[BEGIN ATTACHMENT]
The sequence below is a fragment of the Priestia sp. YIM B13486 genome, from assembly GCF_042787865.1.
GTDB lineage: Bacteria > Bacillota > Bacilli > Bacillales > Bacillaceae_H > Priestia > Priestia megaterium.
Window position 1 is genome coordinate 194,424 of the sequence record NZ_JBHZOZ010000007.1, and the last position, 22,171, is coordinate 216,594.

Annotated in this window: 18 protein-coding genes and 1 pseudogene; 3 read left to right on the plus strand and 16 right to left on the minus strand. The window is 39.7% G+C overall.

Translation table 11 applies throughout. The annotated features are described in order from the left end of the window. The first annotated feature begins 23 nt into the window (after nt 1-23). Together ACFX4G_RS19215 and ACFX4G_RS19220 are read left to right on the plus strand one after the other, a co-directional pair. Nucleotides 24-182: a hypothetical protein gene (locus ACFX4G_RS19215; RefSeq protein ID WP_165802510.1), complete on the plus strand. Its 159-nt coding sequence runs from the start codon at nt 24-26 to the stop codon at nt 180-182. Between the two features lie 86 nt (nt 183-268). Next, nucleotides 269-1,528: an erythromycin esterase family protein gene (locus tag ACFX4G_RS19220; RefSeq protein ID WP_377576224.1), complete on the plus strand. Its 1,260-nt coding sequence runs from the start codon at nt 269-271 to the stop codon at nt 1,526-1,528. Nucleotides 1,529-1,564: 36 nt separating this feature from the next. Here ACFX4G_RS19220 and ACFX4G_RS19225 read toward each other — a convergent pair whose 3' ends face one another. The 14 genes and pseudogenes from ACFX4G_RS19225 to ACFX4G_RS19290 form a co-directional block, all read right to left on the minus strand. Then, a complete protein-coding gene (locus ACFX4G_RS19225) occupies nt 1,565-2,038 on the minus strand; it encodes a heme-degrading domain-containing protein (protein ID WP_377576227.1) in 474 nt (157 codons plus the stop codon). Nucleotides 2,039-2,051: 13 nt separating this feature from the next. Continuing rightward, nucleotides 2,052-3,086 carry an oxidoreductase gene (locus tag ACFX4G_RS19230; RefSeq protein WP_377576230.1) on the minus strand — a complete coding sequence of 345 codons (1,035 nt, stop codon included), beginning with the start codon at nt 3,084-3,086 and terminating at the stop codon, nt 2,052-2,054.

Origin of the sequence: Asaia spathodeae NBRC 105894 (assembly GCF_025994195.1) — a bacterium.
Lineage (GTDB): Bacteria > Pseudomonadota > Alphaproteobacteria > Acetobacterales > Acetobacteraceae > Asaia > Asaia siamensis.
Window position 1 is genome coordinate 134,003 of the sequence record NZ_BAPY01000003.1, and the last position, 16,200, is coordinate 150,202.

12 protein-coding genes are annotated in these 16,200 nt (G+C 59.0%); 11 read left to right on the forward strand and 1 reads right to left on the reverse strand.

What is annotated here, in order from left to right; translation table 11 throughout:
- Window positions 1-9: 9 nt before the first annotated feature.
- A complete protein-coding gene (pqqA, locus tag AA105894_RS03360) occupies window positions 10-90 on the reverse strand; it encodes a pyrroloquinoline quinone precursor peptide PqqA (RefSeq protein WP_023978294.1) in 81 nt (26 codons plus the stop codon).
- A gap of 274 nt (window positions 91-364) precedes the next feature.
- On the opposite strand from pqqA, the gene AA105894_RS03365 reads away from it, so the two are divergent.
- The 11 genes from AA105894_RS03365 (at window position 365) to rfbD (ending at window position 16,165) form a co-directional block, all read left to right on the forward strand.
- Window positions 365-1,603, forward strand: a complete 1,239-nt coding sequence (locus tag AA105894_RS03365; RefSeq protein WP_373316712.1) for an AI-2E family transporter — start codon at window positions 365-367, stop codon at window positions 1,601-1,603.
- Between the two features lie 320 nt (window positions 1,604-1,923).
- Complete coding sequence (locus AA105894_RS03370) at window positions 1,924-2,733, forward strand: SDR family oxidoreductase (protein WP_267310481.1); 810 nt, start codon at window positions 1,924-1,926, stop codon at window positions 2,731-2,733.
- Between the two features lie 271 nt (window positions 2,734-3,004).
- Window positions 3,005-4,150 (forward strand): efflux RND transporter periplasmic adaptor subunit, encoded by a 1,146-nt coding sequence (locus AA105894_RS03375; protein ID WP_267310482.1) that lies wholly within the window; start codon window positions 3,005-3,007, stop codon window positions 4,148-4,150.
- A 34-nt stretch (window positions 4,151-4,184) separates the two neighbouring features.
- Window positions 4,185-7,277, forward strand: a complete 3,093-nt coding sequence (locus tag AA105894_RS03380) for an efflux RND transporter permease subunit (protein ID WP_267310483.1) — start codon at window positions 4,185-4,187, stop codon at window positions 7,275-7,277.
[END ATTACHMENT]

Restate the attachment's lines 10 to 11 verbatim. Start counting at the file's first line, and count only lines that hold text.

What is annotated here, in order from left to right; translation table 11 throughout:
- Window positions 1-9: 9 nt before the first annotated feature.